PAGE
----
Hexagon Jackets

I saw this baby’s hexagon jacket at Crochet Soiree and thought it was so cute and might be fun to try, even though there isn’t anyone in particular for me to be making it for!

I didn’t follow a pattern, just made a couple of hexagons and joined them together. The orange and blue one was my first try, which wasn’t quite right but I thought it might do as a toy’s jacket. I covered an old button with the blue wool. Then I did the white one, which fits on my big teddy. I think it looks rather pretty with the pink buttons which I haven’t decided to attach yet or not.  I’ve been feeling a bit blue the last couple of days to be honest, but I don’t feel like I’m allowed to express my opinion, even on my very own blog that no one actually reads! Go figure.

Three Small Things – showerpuff, beaded hanger, doily

>>> I finished this pink shower puff yesterday. I used the crochet shower puff pattern from Crochetspot. It was really fun to make, the pretty pink cotton yarn I chose to try was really nice, but it took more than a whole roll. It certainly isn’t the cheap option for shower puffs, as you can pick up the plastic ones for a dollar or two, and the yarn cost $3 each. It took a while to do as well, but it was a relaxing exercise. Apparently they last longer than the plastic ones, so I decided I needed to try it out in the shower. It feels like a face washer, and lathers up about as much. I’d rather the exfoliation of the plastic shower puff, so I think I’ll pop this one in the guest bathroom because it is quite pretty.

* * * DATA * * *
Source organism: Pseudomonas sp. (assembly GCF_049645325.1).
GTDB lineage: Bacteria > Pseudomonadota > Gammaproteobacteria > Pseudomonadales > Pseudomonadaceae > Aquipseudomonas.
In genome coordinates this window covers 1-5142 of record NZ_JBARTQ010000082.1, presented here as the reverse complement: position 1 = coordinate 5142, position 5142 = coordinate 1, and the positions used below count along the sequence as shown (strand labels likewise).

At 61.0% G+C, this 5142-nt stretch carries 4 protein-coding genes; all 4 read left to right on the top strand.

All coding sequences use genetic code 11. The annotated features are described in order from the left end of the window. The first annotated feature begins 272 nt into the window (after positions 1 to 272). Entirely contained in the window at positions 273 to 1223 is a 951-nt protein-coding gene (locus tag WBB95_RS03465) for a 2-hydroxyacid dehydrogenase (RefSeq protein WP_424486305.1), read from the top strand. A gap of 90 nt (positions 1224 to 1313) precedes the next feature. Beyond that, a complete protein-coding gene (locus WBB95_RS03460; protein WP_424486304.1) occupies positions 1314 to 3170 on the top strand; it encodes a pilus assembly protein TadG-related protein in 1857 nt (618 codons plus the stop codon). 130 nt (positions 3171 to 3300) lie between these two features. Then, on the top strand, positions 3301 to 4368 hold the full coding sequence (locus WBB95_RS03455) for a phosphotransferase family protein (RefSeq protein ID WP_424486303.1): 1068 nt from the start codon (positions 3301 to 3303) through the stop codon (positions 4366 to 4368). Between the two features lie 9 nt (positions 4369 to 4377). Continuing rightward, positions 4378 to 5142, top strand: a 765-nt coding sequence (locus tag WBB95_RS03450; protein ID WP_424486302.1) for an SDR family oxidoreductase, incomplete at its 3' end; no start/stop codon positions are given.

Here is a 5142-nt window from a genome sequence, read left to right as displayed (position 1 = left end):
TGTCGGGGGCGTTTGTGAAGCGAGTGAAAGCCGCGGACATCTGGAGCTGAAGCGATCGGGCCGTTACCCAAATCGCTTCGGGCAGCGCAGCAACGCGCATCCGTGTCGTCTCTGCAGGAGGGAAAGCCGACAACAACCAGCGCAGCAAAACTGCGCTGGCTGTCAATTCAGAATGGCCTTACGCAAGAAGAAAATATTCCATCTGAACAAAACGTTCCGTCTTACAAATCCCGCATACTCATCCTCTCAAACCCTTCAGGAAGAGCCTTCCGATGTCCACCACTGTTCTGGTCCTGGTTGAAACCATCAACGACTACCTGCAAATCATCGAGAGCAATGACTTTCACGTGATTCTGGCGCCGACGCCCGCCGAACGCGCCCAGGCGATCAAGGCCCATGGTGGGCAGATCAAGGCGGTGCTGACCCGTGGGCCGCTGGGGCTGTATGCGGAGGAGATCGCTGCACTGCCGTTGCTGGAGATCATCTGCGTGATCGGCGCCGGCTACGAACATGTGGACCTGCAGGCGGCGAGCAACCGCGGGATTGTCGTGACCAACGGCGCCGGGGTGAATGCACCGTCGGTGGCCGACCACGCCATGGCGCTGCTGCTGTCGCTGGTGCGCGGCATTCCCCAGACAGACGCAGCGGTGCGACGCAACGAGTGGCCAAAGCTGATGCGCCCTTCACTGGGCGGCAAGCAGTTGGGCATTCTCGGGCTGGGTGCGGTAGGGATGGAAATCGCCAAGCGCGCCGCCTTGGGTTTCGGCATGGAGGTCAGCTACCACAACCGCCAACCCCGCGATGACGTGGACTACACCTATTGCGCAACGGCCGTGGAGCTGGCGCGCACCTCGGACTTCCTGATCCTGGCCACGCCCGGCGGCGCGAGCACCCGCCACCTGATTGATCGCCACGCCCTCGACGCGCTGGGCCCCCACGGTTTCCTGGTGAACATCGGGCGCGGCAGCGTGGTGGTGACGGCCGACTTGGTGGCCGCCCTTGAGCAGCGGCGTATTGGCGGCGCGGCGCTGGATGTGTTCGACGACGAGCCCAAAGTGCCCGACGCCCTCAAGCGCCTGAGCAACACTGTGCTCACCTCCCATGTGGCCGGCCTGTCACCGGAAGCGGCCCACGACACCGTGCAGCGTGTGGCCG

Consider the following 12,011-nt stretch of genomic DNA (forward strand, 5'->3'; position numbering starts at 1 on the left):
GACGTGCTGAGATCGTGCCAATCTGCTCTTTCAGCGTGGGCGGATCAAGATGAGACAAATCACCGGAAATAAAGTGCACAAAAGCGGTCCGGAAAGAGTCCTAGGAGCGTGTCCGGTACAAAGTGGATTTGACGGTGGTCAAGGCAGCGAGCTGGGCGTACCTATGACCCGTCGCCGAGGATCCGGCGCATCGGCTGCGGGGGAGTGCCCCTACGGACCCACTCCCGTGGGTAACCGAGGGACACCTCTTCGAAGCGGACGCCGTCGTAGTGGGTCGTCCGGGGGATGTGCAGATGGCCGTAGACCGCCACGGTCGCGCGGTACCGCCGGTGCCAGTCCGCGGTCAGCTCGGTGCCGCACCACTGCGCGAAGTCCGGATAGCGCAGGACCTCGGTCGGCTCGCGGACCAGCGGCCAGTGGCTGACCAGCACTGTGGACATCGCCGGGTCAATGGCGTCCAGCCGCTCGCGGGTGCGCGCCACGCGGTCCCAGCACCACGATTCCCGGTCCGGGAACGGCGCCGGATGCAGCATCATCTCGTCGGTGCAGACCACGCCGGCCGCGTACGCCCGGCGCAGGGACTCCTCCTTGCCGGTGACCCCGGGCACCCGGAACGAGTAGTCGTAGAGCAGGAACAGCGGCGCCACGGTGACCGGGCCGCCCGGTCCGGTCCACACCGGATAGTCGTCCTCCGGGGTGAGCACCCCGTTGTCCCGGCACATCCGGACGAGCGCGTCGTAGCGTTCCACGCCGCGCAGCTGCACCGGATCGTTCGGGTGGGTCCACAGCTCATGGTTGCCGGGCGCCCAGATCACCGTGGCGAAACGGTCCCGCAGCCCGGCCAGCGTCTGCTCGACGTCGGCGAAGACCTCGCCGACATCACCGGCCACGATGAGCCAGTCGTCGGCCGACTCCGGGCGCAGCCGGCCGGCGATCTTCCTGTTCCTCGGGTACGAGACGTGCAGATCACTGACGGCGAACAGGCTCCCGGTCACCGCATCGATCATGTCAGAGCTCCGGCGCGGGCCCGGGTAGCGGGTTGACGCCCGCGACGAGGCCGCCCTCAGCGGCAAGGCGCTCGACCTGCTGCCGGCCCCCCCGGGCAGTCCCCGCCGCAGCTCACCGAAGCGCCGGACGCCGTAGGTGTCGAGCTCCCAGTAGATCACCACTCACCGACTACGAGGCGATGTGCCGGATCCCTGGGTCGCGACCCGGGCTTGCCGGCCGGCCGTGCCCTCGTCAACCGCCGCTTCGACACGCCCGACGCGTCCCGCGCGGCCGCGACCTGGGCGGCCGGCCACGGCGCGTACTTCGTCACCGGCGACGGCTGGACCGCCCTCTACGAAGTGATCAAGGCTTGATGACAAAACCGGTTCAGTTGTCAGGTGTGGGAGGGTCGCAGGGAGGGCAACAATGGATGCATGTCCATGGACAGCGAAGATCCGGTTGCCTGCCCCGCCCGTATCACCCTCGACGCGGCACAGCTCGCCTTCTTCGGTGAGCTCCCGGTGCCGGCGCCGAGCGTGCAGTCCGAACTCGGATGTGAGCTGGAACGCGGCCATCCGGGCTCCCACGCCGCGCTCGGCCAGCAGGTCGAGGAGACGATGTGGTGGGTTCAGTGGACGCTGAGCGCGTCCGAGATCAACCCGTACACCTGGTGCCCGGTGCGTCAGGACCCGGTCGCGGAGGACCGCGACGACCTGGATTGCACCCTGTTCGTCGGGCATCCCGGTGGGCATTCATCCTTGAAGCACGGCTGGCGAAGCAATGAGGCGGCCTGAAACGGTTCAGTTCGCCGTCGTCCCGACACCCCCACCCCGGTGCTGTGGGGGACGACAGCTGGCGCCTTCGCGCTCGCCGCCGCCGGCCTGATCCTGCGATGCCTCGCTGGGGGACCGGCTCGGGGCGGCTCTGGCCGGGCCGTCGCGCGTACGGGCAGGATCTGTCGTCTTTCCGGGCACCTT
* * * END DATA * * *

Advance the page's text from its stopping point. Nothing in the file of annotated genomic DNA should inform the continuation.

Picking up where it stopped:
<<< After I picked up David’s suit yesterday from the drycleaners, I beaded the wire hanger with some old plastic beads I had stashed away. I don’t have any other wire hangers, I threw them all away years ago, but wanted to try this out to see if it works. I got the idea for the beaded wire hanger from allfreecrafts. With it being summer, I’m wearing more singlets than usual and want to hang them up, but don’t have enough of the kind of hangers where the straps won’t slip off. I finished this hanger with some red ribbon and a cute little bow.

>>> On Monday, I bought a new dress that might do me as a wedding dress, if we actually get around to organising a wedding sometime in the next 12 months or so, which might not happen. I’m wondering if I’ll be able to make myself a little cream coloured bolero to go with it, so I’ve started practicing and working out a draft pattern that has potental. I’m really liking the gathered petals, which is (tr 4 tog).  Part of this sample was inspired by a pattern my mum gave me, and I used some lovely lemon coloured cotton she also gave me. Thanks, mum!

A special old dress

Another thing I’ve been doing to improve my crochet skill is by making clothes for my small collection of toys. It may seem silly, but so far it has helped me get better, and they are there for the children to play with when they visit, if they wish. My goal is make one item of clothing for them all, but each item has the purpose to develop my skill in a certain way.